All 16 were arrested in raids on their monasteries on October 6 last year, accused of participating in monk-led demonstrations that ended after a bloody crackdown in late September.
According to witnesses, police prevented family members from approaching the detained clerics—who had been stripped of their robes and dressed in traditional longyi—as they were taken into the courthouse.
“I met [their relatives] at the courthouse,” said one witness. “They were so poor themselves that they could only bring small offerings—just a cup of tea and a cheroot.”
Another witness said that several of the accused were in extremely poor physical condition.
“One nun in her eighties, Daw Ponnami, had to struggle to walk because she is half-paralyzed. She had to drag her feet to get to the bar to face charges,” the witness said, adding that the nun’s normally shaven head was covered with short white hair.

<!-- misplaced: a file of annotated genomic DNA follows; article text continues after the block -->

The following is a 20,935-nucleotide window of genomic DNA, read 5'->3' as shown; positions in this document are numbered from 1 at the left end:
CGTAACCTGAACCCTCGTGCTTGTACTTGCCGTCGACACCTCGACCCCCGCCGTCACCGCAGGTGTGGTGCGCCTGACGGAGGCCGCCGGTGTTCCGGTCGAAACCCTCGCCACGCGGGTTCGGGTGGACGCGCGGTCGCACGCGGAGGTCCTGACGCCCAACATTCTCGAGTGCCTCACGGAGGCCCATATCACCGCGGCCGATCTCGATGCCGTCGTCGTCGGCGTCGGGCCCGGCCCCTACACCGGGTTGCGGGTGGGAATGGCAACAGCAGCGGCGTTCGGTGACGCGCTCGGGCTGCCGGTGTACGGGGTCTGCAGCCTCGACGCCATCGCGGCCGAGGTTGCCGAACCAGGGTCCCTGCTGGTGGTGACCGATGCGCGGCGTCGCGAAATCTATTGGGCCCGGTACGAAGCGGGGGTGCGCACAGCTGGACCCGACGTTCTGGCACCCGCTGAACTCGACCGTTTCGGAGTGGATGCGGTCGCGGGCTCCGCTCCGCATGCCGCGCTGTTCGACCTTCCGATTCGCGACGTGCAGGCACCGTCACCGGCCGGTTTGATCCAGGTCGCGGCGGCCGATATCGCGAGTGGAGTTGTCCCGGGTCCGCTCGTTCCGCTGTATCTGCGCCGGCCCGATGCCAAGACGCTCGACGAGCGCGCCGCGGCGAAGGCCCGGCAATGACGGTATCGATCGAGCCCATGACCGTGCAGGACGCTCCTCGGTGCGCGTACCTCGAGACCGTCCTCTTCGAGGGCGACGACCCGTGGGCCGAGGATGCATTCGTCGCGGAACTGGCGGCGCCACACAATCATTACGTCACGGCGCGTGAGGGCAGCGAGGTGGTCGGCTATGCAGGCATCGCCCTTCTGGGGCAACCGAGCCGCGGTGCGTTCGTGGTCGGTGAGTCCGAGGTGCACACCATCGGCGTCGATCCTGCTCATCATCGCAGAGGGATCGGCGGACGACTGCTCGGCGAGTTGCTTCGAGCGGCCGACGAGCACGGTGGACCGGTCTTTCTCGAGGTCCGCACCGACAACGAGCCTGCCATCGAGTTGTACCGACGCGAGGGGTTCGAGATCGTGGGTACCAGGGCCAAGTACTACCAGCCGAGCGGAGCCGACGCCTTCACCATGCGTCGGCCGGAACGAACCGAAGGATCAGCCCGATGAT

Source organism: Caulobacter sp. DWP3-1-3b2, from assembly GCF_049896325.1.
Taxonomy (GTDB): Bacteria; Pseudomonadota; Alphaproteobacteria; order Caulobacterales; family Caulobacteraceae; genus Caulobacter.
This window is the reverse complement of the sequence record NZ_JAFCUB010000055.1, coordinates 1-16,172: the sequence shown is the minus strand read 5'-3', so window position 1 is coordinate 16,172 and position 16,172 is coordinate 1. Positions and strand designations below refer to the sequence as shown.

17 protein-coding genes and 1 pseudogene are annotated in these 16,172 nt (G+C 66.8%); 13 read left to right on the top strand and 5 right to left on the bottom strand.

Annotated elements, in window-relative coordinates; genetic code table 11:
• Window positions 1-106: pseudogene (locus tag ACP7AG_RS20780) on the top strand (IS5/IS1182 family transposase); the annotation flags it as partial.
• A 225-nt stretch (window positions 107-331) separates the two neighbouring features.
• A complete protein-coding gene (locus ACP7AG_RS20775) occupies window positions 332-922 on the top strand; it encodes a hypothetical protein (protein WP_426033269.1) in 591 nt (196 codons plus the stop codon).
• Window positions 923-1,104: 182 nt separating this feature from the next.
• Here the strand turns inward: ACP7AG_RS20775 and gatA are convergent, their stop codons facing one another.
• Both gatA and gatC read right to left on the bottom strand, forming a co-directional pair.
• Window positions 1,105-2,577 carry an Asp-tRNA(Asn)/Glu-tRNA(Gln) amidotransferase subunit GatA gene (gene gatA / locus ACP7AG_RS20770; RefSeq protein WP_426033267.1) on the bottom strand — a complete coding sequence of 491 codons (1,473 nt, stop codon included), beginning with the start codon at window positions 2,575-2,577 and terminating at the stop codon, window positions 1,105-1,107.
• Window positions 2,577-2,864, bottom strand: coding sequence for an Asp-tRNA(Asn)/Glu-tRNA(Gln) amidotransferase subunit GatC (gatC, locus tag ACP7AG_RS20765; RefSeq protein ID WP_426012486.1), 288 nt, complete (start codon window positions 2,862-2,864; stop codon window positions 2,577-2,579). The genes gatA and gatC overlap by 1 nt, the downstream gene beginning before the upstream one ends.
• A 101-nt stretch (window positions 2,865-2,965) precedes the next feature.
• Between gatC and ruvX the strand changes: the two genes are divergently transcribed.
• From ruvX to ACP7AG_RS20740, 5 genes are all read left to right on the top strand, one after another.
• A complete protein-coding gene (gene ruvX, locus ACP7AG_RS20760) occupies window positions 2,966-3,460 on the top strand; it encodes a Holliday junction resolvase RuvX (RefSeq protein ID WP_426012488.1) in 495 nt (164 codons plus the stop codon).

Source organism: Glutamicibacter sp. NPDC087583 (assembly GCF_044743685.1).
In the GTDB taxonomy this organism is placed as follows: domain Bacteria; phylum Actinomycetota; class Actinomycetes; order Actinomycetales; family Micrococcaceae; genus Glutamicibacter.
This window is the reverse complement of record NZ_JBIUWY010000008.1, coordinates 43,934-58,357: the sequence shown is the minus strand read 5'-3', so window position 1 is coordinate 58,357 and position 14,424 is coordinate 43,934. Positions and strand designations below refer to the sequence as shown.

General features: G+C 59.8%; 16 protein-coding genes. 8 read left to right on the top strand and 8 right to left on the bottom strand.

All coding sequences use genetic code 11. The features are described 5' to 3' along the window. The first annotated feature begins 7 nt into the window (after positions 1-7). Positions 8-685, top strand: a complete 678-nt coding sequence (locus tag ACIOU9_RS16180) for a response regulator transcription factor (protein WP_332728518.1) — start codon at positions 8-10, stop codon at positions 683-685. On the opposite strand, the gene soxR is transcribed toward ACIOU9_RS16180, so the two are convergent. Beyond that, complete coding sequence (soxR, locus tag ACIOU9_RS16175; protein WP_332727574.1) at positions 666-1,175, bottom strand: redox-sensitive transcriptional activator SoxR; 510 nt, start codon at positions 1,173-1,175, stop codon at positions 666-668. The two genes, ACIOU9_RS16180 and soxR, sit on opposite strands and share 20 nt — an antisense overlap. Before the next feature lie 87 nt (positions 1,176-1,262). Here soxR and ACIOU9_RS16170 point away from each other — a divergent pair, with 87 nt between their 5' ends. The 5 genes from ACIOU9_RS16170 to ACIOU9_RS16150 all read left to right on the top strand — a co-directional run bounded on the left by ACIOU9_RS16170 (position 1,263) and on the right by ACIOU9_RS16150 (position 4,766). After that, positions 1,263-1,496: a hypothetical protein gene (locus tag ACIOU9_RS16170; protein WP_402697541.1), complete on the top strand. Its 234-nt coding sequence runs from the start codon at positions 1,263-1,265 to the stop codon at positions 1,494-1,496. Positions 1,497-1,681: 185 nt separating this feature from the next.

“The older monks and nuns looked physically exhausted, and one of the elder monks was suffering from a skin disease,” the witness said.
One paralyzed 70-year-old monk was unable to answer any of the questions put to him by the judge, according to the witness.
Aung Kyaw Oo, of the Thailand-based Assistance Association for Political Prisoners-Burma (AAPP), said all 16 were charged with “defamation of religion” under sections 292, 295 and 295(a) of Burma’s criminal code. They were also charged with “misuse of the monastery as a guesthouse.”
The monks and nuns have been held in Insein Prison in Rangoon since October 7 last year. This was their fifth appearance in court.
According to AAPP, there are 196 monks and 10 nuns currently being held in Burma’s prisons. None of those who played a leading role in last year’s protests have had public court appearances since they were taken into custody.
Meanwhile, sources in Rangoon reported that 7 activists involved in the September uprising had also been taken to court. The 7, including All Burma Federation of Student Unions leader Sithu Maung, were charged under section 124(a) of the criminal code with sedition and inciting others to commit offenses against public tranquility.
According to AAPP, there are more than 1,850 political prisoners in Burma.